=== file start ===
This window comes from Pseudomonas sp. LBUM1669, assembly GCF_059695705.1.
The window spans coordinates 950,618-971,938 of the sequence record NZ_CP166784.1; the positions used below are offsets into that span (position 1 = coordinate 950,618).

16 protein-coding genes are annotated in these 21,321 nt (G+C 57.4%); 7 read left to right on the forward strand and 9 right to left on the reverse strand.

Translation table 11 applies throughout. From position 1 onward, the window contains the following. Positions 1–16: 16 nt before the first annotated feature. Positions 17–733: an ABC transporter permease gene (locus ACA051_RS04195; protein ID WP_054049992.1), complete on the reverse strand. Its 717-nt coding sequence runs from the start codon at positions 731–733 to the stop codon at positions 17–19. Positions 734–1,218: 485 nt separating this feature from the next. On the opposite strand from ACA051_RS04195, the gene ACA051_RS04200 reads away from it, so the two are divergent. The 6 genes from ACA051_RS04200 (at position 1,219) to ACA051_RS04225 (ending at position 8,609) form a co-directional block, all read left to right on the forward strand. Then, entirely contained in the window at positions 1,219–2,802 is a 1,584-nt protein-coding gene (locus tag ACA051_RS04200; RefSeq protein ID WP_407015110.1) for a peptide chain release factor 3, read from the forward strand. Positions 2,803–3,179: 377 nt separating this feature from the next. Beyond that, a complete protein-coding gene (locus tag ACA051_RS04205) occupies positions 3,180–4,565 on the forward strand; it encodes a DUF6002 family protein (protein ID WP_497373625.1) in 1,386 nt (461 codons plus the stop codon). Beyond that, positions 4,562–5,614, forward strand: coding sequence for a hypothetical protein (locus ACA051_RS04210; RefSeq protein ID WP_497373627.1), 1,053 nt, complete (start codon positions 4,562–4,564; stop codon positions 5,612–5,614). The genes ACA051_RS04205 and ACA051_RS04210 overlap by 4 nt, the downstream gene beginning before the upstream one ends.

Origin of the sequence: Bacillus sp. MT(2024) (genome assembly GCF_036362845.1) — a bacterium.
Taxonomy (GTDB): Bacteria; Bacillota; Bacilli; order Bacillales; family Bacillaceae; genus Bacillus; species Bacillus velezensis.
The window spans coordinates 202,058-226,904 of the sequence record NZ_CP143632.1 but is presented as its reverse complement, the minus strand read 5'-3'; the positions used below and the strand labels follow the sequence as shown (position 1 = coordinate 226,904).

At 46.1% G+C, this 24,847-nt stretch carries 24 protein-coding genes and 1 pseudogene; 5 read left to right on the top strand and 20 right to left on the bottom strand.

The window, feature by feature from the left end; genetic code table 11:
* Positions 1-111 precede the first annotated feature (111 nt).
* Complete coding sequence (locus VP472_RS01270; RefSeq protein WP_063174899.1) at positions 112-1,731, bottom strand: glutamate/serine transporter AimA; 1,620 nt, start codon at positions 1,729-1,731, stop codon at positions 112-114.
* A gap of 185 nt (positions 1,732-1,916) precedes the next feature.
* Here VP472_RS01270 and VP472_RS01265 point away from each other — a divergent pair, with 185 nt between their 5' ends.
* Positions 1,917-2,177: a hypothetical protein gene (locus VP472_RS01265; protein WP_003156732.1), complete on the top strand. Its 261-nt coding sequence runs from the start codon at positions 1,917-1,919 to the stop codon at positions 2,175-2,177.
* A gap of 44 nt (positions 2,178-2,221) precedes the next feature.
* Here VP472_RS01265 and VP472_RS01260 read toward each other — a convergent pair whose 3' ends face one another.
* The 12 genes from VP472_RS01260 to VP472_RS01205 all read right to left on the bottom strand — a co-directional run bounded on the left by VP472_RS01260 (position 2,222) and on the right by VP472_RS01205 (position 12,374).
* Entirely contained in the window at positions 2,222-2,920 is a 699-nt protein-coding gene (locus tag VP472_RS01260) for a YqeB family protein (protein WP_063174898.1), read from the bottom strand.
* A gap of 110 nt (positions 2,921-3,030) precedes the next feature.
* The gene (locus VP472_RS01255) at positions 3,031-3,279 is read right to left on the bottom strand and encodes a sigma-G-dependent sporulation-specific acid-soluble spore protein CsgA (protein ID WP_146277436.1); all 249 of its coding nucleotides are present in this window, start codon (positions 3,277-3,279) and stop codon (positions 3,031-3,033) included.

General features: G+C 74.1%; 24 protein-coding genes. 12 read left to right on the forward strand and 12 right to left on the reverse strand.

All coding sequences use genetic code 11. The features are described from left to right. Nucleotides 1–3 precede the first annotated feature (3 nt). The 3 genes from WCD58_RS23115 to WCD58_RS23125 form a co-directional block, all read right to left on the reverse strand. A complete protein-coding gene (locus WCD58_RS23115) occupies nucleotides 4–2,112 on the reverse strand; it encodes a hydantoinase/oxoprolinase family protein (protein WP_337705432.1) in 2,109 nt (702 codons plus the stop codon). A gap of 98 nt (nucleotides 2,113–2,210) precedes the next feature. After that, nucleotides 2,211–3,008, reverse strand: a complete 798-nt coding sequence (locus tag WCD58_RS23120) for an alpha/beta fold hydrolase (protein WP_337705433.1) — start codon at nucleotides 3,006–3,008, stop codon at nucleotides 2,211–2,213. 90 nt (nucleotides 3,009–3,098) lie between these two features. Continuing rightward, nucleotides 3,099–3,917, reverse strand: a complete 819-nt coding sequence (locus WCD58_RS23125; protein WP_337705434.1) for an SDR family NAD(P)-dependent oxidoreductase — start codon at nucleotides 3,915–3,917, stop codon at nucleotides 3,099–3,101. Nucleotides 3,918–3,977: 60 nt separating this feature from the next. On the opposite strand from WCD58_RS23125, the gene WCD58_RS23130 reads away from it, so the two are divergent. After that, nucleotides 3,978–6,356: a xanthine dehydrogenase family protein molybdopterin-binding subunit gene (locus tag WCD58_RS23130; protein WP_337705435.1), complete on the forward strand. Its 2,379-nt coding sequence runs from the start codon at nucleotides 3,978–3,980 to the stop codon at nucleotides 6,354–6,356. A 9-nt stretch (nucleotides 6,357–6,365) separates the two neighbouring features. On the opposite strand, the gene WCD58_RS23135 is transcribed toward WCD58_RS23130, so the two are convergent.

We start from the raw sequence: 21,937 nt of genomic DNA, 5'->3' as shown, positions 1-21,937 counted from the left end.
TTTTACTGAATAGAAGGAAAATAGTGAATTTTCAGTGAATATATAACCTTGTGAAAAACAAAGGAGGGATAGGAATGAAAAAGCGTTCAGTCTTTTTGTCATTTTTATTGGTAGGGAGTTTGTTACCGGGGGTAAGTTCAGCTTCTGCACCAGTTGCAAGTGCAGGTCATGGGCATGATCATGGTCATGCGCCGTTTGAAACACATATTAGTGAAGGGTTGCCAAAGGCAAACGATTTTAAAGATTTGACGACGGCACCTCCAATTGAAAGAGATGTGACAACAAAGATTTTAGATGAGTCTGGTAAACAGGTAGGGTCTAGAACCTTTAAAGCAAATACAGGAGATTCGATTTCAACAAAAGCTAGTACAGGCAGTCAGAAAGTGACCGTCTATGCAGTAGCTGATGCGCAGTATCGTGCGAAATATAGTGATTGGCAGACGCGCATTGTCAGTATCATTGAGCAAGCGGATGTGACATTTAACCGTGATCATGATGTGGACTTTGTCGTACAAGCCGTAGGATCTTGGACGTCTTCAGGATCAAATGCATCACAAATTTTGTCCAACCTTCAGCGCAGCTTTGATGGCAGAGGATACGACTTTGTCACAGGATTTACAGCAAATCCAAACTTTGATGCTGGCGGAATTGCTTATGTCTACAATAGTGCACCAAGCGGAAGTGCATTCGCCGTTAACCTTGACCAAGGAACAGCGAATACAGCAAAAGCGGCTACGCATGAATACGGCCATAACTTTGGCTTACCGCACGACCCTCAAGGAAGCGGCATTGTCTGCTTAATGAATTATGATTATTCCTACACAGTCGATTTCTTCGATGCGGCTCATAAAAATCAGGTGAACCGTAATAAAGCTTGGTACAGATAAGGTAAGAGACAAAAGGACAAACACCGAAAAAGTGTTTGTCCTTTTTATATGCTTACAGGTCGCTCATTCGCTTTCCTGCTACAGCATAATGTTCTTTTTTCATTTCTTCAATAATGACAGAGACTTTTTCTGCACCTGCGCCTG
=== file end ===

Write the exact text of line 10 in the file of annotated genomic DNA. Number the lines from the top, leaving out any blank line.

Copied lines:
* Positions 1-111 precede the first annotated feature (111 nt).